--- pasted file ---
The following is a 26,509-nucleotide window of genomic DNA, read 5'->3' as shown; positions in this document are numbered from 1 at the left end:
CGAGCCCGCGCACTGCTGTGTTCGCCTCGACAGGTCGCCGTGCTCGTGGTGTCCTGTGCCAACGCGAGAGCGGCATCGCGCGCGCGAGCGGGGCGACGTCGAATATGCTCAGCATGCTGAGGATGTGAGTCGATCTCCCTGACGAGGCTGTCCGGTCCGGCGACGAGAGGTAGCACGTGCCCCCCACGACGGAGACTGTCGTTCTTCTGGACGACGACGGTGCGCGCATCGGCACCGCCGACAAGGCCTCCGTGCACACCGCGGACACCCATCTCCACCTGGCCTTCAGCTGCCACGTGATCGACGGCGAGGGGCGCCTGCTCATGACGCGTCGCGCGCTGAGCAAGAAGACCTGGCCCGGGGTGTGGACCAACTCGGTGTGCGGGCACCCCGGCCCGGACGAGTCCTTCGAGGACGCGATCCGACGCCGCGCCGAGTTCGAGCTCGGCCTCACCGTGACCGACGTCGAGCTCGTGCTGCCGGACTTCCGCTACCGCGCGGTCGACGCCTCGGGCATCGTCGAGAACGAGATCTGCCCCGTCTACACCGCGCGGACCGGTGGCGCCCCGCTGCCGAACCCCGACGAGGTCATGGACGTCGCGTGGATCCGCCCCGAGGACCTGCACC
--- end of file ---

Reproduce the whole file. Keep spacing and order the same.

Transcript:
The following is a 26,509-nucleotide window of genomic DNA, read 5'->3' as shown; positions in this document are numbered from 1 at the left end:
CGAGCCCGCGCACTGCTGTGTTCGCCTCGACAGGTCGCCGTGCTCGTGGTGTCCTGTGCCAACGCGAGAGCGGCATCGCGCGCGCGAGCGGGGCGACGTCGAATATGCTCAGCATGCTGAGGATGTGAGTCGATCTCCCTGACGAGGCTGTCCGGTCCGGCGACGAGAGGTAGCACGTGCCCCCCACGACGGAGACTGTCGTTCTTCTGGACGACGACGGTGCGCGCATCGGCACCGCCGACAAGGCCTCCGTGCACACCGCGGACACCCATCTCCACCTGGCCTTCAGCTGCCACGTGATCGACGGCGAGGGGCGCCTGCTCATGACGCGTCGCGCGCTGAGCAAGAAGACCTGGCCCGGGGTGTGGACCAACTCGGTGTGCGGGCACCCCGGCCCGGACGAGTCCTTCGAGGACGCGATCCGACGCCGCGCCGAGTTCGAGCTCGGCCTCACCGTGACCGACGTCGAGCTCGTGCTGCCGGACTTCCGCTACCGCGCGGTCGACGCCTCGGGCATCGTCGAGAACGAGATCTGCCCCGTCTACACCGCGCGGACCGGTGGCGCCCCGCTGCCGAACCCCGACGAGGTCATGGACGTCGCGTGGATCCGCCCCGAGGACCTGCACC